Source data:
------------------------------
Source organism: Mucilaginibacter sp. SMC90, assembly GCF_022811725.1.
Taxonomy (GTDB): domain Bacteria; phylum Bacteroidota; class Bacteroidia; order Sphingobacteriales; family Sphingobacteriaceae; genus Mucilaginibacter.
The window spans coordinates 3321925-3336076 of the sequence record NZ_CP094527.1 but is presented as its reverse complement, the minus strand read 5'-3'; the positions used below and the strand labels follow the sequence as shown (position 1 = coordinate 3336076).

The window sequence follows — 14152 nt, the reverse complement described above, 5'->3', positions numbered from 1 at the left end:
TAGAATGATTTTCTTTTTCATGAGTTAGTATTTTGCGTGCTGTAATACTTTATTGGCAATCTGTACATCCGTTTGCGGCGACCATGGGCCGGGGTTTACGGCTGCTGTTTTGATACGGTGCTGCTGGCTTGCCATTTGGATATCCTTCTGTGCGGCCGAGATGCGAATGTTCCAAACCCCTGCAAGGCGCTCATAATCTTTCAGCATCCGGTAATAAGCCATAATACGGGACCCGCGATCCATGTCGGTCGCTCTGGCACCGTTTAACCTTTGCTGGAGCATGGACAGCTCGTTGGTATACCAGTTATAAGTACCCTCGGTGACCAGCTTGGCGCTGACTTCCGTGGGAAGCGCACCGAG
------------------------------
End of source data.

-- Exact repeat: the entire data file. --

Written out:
Source organism: Mucilaginibacter sp. SMC90, assembly GCF_022811725.1.
Taxonomy (GTDB): domain Bacteria; phylum Bacteroidota; class Bacteroidia; order Sphingobacteriales; family Sphingobacteriaceae; genus Mucilaginibacter.
The window spans coordinates 3321925-3336076 of the sequence record NZ_CP094527.1 but is presented as its reverse complement, the minus strand read 5'-3'; the positions used below and the strand labels follow the sequence as shown (position 1 = coordinate 3336076).

The window sequence follows — 14152 nt, the reverse complement described above, 5'->3', positions numbered from 1 at the left end:
TAGAATGATTTTCTTTTTCATGAGTTAGTATTTTGCGTGCTGTAATACTTTATTGGCAATCTGTACATCCGTTTGCGGCGACCATGGGCCGGGGTTTACGGCTGCTGTTTTGATACGGTGCTGCTGGCTTGCCATTTGGATATCCTTCTGTGCGGCCGAGATGCGAATGTTCCAAACCCCTGCAAGGCGCTCATAATCTTTCAGCATCCGGTAATAAGCCATAATACGGGACCCGCGATCCATGTCGGTCGCTCTGGCACCGTTTAACCTTTGCTGGAGCATGGACAGCTCGTTGGTATACCAGTTATAAGTACCCTCGGTGACCAGCTTGGCGCTGACTTCCGTGGGAAGCGCACCGAG